1. It’s without doubt my favourite Beatles album, and in my top 10 albums of all time. McCartney’s masterpiece of pulling those half songs together from “Because” to “Her majesty” is simply astonishing.

  2. Yet Lennon was left a bit disappointed by it because for him it was made up of half of a cobbled-together string of song fragments. Of course, this perspective comes out of the famously bitter and iconoclastic “Lennon Remembers” interview. Who knows how he felt about it again years later, when prog acts everywhere were constructing whole albums this way.

    For me, this is the most emotional Beatles album – the tagline at the end still gets to me, because it’s like they’re saying goodbye, to us, and to each other in a way. I don’t think they actually are, but it sounds like they are – which is what counts.

  3. I think that’s the genius of it all. That McCartney and George Martin could pull together such a monumental completion to an amazing career out of a bunch of “half songs”.

    Thanks for the link to that RS interview, I hadn’t read it before. Lennon could sure be an egotist when he wanted to be? What was he on? Better guitarist than George? For my money he was the third best guitarist in The Beatles. Have you ever tried to learn McCartneys “Blackbird” or “Mother Natures Son” on acoustic ? They’re pretty hard. I’m not trying to stick up for Macca and George here, because John was the icon of the band, and wrote some fantastic songs, but he did talk a lot of crap at times.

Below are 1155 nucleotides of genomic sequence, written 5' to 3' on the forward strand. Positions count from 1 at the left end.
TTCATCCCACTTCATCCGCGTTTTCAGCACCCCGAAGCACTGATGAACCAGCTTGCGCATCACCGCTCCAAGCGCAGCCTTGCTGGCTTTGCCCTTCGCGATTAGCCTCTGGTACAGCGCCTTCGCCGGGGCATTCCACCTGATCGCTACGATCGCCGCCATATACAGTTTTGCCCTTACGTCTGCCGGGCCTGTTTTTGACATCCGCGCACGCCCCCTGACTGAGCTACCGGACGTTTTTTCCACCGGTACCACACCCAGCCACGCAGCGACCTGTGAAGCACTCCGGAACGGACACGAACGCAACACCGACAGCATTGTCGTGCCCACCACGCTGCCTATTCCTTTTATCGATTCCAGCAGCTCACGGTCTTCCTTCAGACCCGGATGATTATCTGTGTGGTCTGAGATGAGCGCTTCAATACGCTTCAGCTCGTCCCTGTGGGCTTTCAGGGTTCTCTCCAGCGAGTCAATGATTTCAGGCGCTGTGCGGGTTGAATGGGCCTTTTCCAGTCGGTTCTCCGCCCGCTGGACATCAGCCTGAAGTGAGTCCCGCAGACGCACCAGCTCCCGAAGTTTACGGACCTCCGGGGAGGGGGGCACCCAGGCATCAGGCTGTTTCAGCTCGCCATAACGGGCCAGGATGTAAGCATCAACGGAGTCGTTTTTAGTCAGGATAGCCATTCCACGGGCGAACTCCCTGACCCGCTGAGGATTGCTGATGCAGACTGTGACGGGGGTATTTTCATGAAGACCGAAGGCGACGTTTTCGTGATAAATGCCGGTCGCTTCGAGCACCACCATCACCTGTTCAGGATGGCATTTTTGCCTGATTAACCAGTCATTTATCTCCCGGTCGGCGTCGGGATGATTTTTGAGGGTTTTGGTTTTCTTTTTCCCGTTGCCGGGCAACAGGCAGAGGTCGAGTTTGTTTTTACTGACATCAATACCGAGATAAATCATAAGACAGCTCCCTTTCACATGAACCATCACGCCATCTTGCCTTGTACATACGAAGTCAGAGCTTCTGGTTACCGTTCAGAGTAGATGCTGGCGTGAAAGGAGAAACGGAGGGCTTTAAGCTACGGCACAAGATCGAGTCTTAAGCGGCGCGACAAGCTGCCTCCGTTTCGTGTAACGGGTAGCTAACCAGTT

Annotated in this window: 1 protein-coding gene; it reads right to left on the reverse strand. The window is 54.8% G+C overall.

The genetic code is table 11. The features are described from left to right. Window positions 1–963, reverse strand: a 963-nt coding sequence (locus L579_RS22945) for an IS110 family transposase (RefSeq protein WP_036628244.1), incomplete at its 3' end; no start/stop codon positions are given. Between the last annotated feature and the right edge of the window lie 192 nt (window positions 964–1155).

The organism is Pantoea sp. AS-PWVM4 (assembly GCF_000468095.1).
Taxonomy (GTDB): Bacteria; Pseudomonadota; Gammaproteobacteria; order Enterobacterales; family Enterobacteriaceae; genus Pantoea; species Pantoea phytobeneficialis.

4. Oh and I understand your view on your emotional tag for the album. I think George, Ringo and Paul had a great time on the last album, because they KNEW it was the last album. The song “The End” captures it for me. Ringo’s drumming and George’s guitar solo’s. I just always feel that they were having a blast and going out with a bang. It still raises the hairs on my arms to this day.

  5. Agreed on the impact of the record as a whole, and on John being a bit of an egotist (at least for the press – there are rumours that he was a very insecure person as a songwriter when comparing himself to others – including Macca). I love that it is in fact the three of them on the last guitar solo(s) on the last Beatles album, preceded by Ringo’s only drum solo.

    The best all-around musician is clearly McCartney. Yet it doesn’t seem to matter with the Beatles. Their use of the studio, and what they were able to do as writer was their main strength. Having said that, I think Harrison in particular has always been rather underrated as a player.